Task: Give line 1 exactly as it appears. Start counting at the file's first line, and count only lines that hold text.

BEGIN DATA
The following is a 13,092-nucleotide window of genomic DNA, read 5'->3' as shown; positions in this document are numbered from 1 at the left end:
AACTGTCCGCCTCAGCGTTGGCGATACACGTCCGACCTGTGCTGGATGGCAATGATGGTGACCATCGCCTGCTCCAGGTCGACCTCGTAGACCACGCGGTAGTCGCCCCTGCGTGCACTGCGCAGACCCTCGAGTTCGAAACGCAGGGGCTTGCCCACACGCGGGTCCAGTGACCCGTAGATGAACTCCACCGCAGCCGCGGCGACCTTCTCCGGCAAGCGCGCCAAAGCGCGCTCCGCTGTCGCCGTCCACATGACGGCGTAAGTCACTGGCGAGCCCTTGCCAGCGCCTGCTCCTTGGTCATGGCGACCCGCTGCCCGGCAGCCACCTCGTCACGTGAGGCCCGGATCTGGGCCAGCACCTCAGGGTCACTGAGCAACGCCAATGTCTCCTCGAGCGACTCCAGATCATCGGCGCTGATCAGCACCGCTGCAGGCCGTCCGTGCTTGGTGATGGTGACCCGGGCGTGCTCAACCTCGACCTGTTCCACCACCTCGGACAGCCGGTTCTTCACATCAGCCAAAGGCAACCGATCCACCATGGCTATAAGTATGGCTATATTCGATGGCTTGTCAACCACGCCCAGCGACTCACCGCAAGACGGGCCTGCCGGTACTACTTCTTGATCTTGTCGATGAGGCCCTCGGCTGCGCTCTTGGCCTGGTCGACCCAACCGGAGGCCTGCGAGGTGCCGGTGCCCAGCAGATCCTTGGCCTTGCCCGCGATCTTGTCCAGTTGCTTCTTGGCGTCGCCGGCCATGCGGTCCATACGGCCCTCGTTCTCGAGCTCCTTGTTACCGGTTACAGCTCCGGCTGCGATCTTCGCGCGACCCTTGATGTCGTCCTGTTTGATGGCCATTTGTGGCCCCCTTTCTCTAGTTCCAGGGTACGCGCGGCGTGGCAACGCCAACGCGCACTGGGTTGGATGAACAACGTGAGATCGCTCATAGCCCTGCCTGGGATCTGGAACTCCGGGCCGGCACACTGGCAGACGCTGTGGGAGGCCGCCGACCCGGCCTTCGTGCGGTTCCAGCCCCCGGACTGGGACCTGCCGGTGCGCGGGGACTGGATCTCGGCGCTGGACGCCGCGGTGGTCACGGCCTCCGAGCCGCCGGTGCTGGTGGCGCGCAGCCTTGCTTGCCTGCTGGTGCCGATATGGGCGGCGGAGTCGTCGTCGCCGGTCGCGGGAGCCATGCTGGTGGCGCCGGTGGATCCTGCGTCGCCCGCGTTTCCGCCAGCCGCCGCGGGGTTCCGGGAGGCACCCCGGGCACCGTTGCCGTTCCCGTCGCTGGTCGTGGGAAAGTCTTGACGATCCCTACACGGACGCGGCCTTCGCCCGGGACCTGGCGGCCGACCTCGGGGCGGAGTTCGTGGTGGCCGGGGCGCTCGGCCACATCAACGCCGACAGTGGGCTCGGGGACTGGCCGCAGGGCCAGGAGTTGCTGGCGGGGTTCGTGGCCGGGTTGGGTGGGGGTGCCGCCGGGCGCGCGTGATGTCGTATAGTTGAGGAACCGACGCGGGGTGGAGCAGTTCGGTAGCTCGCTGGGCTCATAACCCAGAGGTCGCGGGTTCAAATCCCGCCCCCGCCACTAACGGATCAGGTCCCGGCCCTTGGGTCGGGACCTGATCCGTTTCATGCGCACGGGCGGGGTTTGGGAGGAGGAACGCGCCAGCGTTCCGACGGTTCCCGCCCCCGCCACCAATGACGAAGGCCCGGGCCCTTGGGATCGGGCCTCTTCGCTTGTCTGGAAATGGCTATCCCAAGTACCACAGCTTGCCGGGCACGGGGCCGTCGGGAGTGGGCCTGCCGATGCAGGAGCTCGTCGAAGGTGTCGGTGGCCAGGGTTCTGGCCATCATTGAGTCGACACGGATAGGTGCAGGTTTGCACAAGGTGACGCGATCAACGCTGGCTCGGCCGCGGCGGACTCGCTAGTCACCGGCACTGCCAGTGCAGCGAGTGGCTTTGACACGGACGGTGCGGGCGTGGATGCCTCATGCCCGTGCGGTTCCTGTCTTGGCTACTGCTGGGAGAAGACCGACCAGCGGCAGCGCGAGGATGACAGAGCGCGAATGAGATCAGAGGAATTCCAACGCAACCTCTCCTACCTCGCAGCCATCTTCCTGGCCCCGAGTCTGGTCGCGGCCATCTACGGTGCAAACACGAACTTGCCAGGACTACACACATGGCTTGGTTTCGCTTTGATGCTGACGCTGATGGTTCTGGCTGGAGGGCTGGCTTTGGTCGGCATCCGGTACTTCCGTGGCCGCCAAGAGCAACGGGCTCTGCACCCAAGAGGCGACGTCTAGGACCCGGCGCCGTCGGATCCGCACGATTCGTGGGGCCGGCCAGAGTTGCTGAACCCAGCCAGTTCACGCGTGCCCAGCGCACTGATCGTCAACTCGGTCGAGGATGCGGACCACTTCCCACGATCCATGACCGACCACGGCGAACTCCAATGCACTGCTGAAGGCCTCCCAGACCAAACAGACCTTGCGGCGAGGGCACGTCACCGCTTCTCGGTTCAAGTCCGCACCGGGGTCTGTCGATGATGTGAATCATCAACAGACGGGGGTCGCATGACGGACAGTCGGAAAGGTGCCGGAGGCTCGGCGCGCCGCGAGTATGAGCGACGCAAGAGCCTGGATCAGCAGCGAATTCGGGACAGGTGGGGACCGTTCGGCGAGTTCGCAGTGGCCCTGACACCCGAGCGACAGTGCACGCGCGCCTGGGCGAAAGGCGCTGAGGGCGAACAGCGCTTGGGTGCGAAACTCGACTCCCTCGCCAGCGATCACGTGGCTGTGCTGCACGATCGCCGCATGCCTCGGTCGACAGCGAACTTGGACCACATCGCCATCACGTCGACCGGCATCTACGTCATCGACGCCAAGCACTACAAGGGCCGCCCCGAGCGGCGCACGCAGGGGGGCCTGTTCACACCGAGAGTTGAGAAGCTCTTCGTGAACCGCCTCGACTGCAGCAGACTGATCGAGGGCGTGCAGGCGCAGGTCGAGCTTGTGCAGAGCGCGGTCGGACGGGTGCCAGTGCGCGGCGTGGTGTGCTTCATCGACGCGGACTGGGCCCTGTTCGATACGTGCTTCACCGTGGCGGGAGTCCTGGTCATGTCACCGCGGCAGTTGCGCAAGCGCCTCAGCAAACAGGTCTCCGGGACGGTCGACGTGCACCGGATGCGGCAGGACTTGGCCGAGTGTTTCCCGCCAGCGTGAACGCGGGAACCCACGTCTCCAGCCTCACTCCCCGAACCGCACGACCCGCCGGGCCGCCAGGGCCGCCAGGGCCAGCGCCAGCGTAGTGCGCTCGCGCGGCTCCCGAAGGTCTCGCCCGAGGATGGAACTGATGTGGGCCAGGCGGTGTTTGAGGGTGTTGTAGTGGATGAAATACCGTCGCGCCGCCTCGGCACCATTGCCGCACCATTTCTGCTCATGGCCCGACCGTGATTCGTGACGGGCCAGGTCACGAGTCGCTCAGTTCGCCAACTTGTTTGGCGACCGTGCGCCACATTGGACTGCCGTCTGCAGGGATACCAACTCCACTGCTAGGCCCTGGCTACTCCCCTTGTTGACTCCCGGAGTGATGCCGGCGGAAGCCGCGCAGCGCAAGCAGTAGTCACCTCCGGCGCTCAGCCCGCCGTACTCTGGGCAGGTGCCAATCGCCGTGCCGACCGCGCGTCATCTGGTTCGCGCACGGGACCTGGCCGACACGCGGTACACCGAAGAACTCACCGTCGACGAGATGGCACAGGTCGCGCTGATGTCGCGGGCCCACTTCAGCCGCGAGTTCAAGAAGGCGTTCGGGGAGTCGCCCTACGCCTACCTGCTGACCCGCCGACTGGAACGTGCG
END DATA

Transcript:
The following is a 13,092-nucleotide window of genomic DNA, read 5'->3' as shown; positions in this document are numbered from 1 at the left end: